to improve Long-term health of military horses At Arlington National Cemetery, the Army is developing a rehabilitation plan built on lessons learned about horse care over the past year.
The plan is being implemented during a 45-day hiatus for Arlington National Cemetery to use horses to pull caissons carrying caskets of fallen service members to their final resting place. The hiatus is the result of an Army consultation since two horses in a caisson platoon died within 96 hours of each other in February 2022.
Maj. Gen. Alan Pepin, commander of the Army Military District of Washington, said the horses were mismanaged — not mistreated — because of a lack of knowledge about horse care.
“The challenges we face in our casson program stem from a number of growing problems resulting from a lack of adequate facilities, pasture space, feed, nutrition and poor livestock management that date back at least as far as 2010.” Wednesday reporters.
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The rehabilitation plan included rotating 49 horses under the supervision of the 3rd US Infantry Regiment, also known as “The Old Guard”, through physical therapy, increasing the number of staff and contract trainers, and purchasing new horses of the correct ability, age and temperament. training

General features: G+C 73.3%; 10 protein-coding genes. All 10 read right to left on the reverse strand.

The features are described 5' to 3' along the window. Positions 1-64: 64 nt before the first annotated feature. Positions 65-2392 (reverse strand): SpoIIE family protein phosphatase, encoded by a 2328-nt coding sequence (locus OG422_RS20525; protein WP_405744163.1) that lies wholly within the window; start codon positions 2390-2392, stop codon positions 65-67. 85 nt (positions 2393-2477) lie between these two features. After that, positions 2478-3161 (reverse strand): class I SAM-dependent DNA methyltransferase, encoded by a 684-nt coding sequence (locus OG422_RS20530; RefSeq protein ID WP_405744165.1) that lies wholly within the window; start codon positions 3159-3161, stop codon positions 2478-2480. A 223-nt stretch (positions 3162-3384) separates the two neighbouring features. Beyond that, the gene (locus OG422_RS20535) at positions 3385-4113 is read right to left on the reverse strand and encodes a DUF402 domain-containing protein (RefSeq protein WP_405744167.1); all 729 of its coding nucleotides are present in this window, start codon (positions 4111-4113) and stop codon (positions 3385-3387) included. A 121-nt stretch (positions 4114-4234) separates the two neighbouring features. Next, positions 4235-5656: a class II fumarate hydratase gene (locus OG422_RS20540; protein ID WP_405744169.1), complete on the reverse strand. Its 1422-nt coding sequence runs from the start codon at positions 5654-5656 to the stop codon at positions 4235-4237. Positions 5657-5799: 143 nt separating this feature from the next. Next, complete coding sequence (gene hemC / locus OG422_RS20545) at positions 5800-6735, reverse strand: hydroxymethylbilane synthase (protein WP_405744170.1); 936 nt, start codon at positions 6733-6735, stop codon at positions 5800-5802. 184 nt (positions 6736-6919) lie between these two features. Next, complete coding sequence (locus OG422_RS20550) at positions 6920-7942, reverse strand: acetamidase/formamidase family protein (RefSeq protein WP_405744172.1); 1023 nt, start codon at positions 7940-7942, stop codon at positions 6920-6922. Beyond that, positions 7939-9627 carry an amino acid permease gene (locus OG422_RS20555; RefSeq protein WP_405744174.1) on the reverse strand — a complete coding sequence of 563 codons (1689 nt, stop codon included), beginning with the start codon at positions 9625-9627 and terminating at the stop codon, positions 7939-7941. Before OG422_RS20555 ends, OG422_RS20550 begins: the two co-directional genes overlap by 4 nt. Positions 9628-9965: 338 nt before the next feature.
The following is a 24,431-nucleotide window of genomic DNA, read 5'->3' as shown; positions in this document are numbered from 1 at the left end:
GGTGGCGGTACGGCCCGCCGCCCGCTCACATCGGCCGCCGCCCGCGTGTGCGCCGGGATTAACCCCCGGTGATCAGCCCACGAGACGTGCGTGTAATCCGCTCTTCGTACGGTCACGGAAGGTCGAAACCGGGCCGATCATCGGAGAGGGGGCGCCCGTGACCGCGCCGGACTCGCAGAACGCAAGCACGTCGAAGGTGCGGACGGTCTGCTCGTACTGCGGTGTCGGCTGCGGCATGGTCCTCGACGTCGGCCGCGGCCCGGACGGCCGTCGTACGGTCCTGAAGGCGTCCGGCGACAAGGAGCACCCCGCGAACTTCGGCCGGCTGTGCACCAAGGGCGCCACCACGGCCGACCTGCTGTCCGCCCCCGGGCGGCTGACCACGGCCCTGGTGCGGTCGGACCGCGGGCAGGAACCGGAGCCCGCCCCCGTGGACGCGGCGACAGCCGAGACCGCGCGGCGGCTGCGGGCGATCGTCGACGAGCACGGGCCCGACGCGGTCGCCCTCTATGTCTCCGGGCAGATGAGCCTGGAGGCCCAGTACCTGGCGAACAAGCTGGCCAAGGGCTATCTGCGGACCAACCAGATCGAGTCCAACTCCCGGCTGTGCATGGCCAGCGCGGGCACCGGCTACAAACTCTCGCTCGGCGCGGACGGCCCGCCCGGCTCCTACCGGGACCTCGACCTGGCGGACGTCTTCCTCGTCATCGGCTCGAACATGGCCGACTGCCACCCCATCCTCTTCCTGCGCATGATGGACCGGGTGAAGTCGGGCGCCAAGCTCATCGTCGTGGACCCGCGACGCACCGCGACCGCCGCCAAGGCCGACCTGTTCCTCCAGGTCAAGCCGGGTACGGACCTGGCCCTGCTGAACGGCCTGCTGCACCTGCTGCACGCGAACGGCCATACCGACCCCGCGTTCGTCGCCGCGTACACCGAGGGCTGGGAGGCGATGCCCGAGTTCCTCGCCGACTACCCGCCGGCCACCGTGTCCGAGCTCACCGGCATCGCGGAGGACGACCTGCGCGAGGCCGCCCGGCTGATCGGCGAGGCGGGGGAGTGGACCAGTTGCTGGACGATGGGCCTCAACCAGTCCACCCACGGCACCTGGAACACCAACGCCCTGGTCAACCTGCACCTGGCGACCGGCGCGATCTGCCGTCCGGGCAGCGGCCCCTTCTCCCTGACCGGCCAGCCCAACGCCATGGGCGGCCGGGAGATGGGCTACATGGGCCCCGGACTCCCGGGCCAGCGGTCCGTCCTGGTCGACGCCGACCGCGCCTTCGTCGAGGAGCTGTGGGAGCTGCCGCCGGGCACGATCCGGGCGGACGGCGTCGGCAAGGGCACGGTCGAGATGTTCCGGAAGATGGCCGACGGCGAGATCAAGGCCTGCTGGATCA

The Army Military District of Washington is also considering reducing the weight of the caisson, which is about 2,800 pounds without the casket. The Army is exploring building caissons from lighter weight materials and potentially installing an automatic brake system, so the horses don’t have to carry so much load when going down the hill at Arlington.
The Army plans to buy new equipment such as saddles for better fit and to reduce injuries. To expand horse space, the Army will lease land through contracts with other federal agencies.
The break and development of the plan for the long-term health of the horses was driven by the input of a new livestock manager, who was appointed in August 2022, and the recruitment of additional equine specialists.
“If we hadn’t suspended, we were going to increase the risk of mission failure, because more horses wouldn’t have been available and potentially not recovered,” Pepin said.
Burial honors at Arlington National Cemetery continue during intermission for horses.
During the 45-day break, 200 families were scheduled to receive military funeral honors and bury their loved ones at Arlington National Cemetery. So far, 199 families have been contacted about postponing the use of caskets, and six of those have requested to reschedule their funerals to a date when a casket can be delivered, Pepin told reporters Wednesday.